OverviewNonsurgical treatment for vaginal prolapse involves use of a pessary. Pessaries are rubber devices, much like a diaphragm, that are placed inside the vagina to support the prolapsing portion of the vagina. Pessaries have been in use for a long time. Any patient with prolapse may be a candidate for a pessary.
If your doctor recommends use of a pessary, you will return to the clinic for a fitting to determine the best fitting size and shape. Your doctor will teach you how to place and remove the pessary. The pessary will arrive at your home about two weeks after it is ordered.
Pessaries may be worn for up to one month before changing them. But health-care providers usually recommend that they be removed weekly or every other week. Some women choose to remove them daily before bed.
Estrogen cream or a lubricant will facilitate placement of the pessary. Patients will return for follow-up exams at routine intervals to ensure that the device fits well and is functioning as it should.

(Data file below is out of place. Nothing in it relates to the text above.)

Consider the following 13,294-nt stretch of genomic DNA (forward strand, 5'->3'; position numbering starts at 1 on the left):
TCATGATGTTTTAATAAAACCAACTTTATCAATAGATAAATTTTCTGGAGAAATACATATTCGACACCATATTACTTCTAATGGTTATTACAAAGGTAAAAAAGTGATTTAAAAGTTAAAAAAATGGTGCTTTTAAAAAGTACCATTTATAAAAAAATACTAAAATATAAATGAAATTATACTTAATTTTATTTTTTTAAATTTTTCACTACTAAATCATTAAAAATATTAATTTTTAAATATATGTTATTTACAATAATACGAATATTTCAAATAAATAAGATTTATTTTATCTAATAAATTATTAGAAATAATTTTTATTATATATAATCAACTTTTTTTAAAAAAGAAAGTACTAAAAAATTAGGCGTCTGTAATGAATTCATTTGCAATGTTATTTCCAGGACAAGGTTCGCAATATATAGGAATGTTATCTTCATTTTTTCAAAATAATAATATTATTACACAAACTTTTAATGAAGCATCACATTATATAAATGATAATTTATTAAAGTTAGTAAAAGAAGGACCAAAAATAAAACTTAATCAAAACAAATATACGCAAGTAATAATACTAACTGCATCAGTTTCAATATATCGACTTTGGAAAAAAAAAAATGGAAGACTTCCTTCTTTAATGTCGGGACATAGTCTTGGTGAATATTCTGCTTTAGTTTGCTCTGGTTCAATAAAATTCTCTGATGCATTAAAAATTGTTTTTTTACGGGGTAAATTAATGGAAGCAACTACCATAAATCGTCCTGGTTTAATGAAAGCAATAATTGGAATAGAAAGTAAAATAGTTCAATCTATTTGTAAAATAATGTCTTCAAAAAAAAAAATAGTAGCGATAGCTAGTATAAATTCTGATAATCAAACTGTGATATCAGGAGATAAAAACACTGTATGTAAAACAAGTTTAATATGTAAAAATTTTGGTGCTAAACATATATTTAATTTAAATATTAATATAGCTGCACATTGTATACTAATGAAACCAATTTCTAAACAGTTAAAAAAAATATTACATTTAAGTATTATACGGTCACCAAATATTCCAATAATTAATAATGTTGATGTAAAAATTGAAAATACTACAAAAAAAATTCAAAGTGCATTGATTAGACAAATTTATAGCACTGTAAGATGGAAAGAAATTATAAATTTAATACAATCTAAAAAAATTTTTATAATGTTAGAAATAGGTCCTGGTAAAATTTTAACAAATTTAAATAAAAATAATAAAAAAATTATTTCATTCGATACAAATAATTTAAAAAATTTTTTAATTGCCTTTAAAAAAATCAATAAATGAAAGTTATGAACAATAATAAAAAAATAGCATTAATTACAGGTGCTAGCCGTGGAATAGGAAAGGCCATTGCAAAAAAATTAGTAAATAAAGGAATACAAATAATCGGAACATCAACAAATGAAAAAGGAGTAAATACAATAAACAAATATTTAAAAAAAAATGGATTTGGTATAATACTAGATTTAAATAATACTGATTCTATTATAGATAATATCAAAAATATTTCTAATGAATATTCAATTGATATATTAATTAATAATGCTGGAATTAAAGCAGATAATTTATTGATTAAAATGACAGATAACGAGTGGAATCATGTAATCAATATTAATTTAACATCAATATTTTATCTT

ConsiderationsAny woman with vaginal prolapse may be considered for pessary placement. Some women may want to try a pessary while waiting for surgery. Others may want to use the pessary indefinitely. Women who have arthritis may have difficulty placing and removing the pessary.
EffectivenessPessary placement is highly effective, but does not treat the prolapse. Using a pessary simply allows patients to function with a vaginal prolapse.
If vaginal prolapse is not treated, it may progress to a higher stage, making treatment at that time more difficult.
UrgencyThere is not a true urgency, but doctors recommend that women have treatment within one year of diagnosis of prolapse